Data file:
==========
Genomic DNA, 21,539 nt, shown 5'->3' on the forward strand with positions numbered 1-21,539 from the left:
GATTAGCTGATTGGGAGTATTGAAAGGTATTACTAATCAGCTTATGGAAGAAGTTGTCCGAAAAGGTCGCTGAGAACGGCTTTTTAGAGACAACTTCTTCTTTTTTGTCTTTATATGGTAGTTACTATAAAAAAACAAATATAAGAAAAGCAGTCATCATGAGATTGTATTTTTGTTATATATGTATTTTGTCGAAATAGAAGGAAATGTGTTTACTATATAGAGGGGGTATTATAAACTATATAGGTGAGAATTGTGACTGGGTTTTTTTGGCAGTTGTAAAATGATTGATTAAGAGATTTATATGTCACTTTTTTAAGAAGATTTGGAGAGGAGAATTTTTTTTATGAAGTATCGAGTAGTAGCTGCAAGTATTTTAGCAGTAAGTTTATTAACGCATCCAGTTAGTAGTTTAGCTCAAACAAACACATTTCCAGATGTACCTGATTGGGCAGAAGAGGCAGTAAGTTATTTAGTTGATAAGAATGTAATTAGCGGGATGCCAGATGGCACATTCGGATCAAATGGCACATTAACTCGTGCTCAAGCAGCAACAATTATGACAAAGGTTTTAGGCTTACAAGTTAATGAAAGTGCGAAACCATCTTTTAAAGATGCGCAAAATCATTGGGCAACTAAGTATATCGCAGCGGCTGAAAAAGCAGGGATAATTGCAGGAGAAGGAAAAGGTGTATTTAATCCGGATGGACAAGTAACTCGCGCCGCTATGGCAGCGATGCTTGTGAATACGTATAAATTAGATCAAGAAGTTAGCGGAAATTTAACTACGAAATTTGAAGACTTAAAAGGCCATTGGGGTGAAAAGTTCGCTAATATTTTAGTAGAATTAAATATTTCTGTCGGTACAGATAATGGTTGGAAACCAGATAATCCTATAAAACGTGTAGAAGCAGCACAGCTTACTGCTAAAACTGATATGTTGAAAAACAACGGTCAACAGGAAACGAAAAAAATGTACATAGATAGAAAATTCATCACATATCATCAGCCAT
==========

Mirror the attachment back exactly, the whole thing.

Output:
Genomic DNA, 21,539 nt, shown 5'->3' on the forward strand with positions numbered 1-21,539 from the left:
GATTAGCTGATTGGGAGTATTGAAAGGTATTACTAATCAGCTTATGGAAGAAGTTGTCCGAAAAGGTCGCTGAGAACGGCTTTTTAGAGACAACTTCTTCTTTTTTGTCTTTATATGGTAGTTACTATAAAAAAACAAATATAAGAAAAGCAGTCATCATGAGATTGTATTTTTGTTATATATGTATTTTGTCGAAATAGAAGGAAATGTGTTTACTATATAGAGGGGGTATTATAAACTATATAGGTGAGAATTGTGACTGGGTTTTTTTGGCAGTTGTAAAATGATTGATTAAGAGATTTATATGTCACTTTTTTAAGAAGATTTGGAGAGGAGAATTTTTTTTATGAAGTATCGAGTAGTAGCTGCAAGTATTTTAGCAGTAAGTTTATTAACGCATCCAGTTAGTAGTTTAGCTCAAACAAACACATTTCCAGATGTACCTGATTGGGCAGAAGAGGCAGTAAGTTATTTAGTTGATAAGAATGTAATTAGCGGGATGCCAGATGGCACATTCGGATCAAATGGCACATTAACTCGTGCTCAAGCAGCAACAATTATGACAAAGGTTTTAGGCTTACAAGTTAATGAAAGTGCGAAACCATCTTTTAAAGATGCGCAAAATCATTGGGCAACTAAGTATATCGCAGCGGCTGAAAAAGCAGGGATAATTGCAGGAGAAGGAAAAGGTGTATTTAATCCGGATGGACAAGTAACTCGCGCCGCTATGGCAGCGATGCTTGTGAATACGTATAAATTAGATCAAGAAGTTAGCGGAAATTTAACTACGAAATTTGAAGACTTAAAAGGCCATTGGGGTGAAAAGTTCGCTAATATTTTAGTAGAATTAAATATTTCTGTCGGTACAGATAATGGTTGGAAACCAGATAATCCTATAAAACGTGTAGAAGCAGCACAGCTTACTGCTAAAACTGATATGTTGAAAAACAACGGTCAACAGGAAACGAAAAAAATGTACATAGATAGAAAATTCATCACATATCATCAGCCAT